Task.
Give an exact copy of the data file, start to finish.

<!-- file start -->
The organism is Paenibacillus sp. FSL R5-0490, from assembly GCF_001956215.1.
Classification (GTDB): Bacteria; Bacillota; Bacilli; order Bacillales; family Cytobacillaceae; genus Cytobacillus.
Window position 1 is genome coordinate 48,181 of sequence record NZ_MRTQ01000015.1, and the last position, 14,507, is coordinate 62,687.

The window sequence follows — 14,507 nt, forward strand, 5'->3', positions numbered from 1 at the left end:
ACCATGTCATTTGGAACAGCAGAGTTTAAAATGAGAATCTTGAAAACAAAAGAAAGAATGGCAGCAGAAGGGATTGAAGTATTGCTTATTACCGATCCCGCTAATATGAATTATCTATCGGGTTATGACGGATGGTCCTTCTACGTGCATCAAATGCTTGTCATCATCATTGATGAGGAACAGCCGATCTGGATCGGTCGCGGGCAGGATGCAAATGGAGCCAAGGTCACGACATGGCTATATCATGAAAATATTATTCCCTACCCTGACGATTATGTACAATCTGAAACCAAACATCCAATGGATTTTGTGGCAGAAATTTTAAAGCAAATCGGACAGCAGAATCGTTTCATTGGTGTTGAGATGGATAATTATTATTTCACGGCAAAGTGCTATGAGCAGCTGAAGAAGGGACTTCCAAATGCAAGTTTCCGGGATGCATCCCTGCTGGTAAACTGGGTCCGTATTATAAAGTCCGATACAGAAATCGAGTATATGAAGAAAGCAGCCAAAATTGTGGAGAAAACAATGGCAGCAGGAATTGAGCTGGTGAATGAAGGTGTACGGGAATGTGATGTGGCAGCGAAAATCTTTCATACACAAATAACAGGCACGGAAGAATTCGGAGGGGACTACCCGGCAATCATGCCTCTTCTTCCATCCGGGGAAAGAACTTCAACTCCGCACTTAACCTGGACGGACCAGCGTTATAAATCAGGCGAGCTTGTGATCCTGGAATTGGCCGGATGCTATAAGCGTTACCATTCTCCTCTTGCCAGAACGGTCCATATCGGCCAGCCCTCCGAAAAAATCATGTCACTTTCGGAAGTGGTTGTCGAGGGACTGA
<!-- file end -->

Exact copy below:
The organism is Paenibacillus sp. FSL R5-0490, from assembly GCF_001956215.1.
Classification (GTDB): Bacteria; Bacillota; Bacilli; order Bacillales; family Cytobacillaceae; genus Cytobacillus.
Window position 1 is genome coordinate 48,181 of sequence record NZ_MRTQ01000015.1, and the last position, 14,507, is coordinate 62,687.

The window sequence follows — 14,507 nt, forward strand, 5'->3', positions numbered from 1 at the left end:
ACCATGTCATTTGGAACAGCAGAGTTTAAAATGAGAATCTTGAAAACAAAAGAAAGAATGGCAGCAGAAGGGATTGAAGTATTGCTTATTACCGATCCCGCTAATATGAATTATCTATCGGGTTATGACGGATGGTCCTTCTACGTGCATCAAATGCTTGTCATCATCATTGATGAGGAACAGCCGATCTGGATCGGTCGCGGGCAGGATGCAAATGGAGCCAAGGTCACGACATGGCTATATCATGAAAATATTATTCCCTACCCTGACGATTATGTACAATCTGAAACCAAACATCCAATGGATTTTGTGGCAGAAATTTTAAAGCAAATCGGACAGCAGAATCGTTTCATTGGTGTTGAGATGGATAATTATTATTTCACGGCAAAGTGCTATGAGCAGCTGAAGAAGGGACTTCCAAATGCAAGTTTCCGGGATGCATCCCTGCTGGTAAACTGGGTCCGTATTATAAAGTCCGATACAGAAATCGAGTATATGAAGAAAGCAGCCAAAATTGTGGAGAAAACAATGGCAGCAGGAATTGAGCTGGTGAATGAAGGTGTACGGGAATGTGATGTGGCAGCGAAAATCTTTCATACACAAATAACAGGCACGGAAGAATTCGGAGGGGACTACCCGGCAATCATGCCTCTTCTTCCATCCGGGGAAAGAACTTCAACTCCGCACTTAACCTGGACGGACCAGCGTTATAAATCAGGCGAGCTTGTGATCCTGGAATTGGCCGGATGCTATAAGCGTTACCATTCTCCTCTTGCCAGAACGGTCCATATCGGCCAGCCCTCCGAAAAAATCATGTCACTTTCGGAAGTGGTTGTCGAGGGACTGA